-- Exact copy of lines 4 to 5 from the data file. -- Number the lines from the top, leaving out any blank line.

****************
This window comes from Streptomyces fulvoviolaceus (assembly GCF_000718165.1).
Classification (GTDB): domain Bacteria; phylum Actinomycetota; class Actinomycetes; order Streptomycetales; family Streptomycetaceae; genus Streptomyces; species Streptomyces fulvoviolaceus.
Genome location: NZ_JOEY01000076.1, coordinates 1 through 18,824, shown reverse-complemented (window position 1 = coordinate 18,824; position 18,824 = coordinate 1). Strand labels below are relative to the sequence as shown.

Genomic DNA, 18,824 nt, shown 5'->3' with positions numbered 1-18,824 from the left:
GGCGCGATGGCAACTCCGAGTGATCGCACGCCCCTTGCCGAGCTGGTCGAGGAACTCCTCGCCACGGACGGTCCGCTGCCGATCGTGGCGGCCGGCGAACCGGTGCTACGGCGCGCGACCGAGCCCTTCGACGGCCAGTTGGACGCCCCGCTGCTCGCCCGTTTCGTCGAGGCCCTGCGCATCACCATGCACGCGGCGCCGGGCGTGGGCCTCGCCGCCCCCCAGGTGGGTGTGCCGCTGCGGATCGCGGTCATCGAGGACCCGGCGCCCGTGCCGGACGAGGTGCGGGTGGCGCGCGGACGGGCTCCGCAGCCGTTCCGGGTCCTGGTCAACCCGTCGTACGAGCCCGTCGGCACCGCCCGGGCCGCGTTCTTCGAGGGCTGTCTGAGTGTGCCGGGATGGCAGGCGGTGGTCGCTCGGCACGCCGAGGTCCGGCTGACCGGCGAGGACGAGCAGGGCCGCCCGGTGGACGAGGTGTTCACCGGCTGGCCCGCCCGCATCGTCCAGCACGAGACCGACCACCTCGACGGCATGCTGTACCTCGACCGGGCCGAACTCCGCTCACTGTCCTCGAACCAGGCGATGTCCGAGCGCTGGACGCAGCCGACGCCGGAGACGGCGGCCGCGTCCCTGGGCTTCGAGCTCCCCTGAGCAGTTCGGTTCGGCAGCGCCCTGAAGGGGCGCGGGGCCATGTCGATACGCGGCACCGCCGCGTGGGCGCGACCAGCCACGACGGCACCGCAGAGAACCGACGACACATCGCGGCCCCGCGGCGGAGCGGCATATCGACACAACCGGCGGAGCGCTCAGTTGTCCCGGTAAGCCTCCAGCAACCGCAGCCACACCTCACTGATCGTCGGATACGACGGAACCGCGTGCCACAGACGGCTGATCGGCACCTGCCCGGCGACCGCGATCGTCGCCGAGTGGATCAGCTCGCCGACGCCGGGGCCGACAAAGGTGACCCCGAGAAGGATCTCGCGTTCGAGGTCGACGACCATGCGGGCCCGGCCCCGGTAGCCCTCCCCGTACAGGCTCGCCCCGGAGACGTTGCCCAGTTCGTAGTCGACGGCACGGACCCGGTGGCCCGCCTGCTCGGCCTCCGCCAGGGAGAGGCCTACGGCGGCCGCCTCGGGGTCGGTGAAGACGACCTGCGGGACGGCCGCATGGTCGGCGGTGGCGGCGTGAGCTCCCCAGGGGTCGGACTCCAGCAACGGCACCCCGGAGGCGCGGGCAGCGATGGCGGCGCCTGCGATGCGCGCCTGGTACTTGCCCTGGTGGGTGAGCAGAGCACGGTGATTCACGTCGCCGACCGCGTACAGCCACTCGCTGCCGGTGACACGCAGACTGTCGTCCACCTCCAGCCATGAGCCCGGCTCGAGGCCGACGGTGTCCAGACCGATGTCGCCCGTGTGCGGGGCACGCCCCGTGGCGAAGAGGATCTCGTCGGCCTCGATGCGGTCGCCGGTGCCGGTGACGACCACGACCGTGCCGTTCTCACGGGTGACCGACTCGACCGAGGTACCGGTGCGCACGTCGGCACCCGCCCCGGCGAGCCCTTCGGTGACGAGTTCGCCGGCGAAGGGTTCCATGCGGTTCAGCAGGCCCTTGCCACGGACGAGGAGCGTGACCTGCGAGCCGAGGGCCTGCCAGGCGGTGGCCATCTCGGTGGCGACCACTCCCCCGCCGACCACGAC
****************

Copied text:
Genomic DNA, 18,824 nt, shown 5'->3' with positions numbered 1-18,824 from the left:
GGCGCGATGGCAACTCCGAGTGATCGCACGCCCCTTGCCGAGCTGGTCGAGGAACTCCTCGCCACGGACGGTCCGCTGCCGATCGTGGCGGCCGGCGAACCGGTGCTACGGCGCGCGACCGAGCCCTTCGACGGCCAGTTGGACGCCCCGCTGCTCGCCCGTTTCGTCGAGGCCCTGCGCATCACCATGCACGCGGCGCCGGGCGTGGGCCTCGCCGCCCCCCAGGTGGGTGTGCCGCTGCGGATCGCGGTCATCGAGGACCCGGCGCCCGTGCCGGACGAGGTGCGGGTGGCGCGCGGACGGGCTCCGCAGCCGTTCCGGGTCCTGGTCAACCCGTCGTACGAGCCCGTCGGCACCGCCCGGGCCGCGTTCTTCGAGGGCTGTCTGAGTGTGCCGGGATGGCAGGCGGTGGTCGCTCGGCACGCCGAGGTCCGGCTGACCGGCGAGGACGAGCAGGGCCGCCCGGTGGACGAGGTGTTCACCGGCTGGCCCGCCCGCATCGTCCAGCACGAGACCGACCACCTCGACGGCATGCTGTACCTCGACCGGGCCGAACTCCGCTCACTGTCCTCGAACCAGGCGATGTCCGAGCGCTGGACGCAGCCGACGCCGGAGACGGCGGCCGCGTCCCTGGGCTTCGAGCTCCCCTGAGCAGTTCGGTTCGGCAGCGCCCTGAAGGGGCGCGGGGCCATGTCGATACGCGGCACCGCCGCGTGGGCGCGACCAGCCACGACGGCACCGCAGAGAACCGACGACACATCGCGGCCCCGCGGCGGAGCGGCATATCGACACAACCGGCGGAGCGCTCAGTTGTCCCGGTAAGCCTCCAGCAACCGCAGCCACACCTCACTGATCGTCGGATACGACGGAACCGCGTGCCACAGACGGCTGATCGGCACCTGCCCGGCGACCGCGATCGTCGCCGAGTGGATCAGCTCGCCGACGCCGGGGCCGACAAAGGTGACCCCGAGAAGGATCTCGCGTTCGAGGTCGACGACCATGCGGGCCCGGCCCCGGTAGCCCTCCCCGTACAGGCTCGCCCCGGAGACGTTGCCCAGTTCGTAGTCGACGGCACGGACCCGGTGGCCCGCCTGCTCGGCCTCCGCCAGGGAGAGGCCTACGGCGGCCGCCTCGGGGTCGGTGAAGACGACCTGCGGGACGGCCGCATGGTCGGCGGTGGCGGCGTGAGCTCCCCAGGGGTCGGACTCCAGCAACGGCACCCCGGAGGCGCGGGCAGCGATGGCGGCGCCTGCGATGCGCGCCTGGTACTTGCCCTGGTGGGTGAGCAGAGCACGGTGATTCACGTCGCCGACCGCGTACAGCCACTCGCTGCCGGTGACACGCAGACTGTCGTCCACCTCCAGCCATGAGCCCGGCTCGAGGCCGACGGTGTCCAGACCGATGTCGCCCGTGTGCGGGGCACGCCCCGTGGCGAAGAGGATCTCGTCGGCCTCGATGCGGTCGCCGGTGCCGGTGACGACCACGACCGTGCCGTTCTCACGGGTGACCGACTCGACCGAGGTACCGGTGCGCACGTCGGCACCCGCCCCGGCGAGCCCTTCGGTGACGAGTTCGCCGGCGAAGGGTTCCATGCGGTTCAGCAGGCCCTTGCCACGGACGAGGAGCGTGACCTGCGAGCCGAGGGCCTGCCAGGCGGTGGCCATCTCGGTGGCGACCACTCCCCCGCCGACCACGAC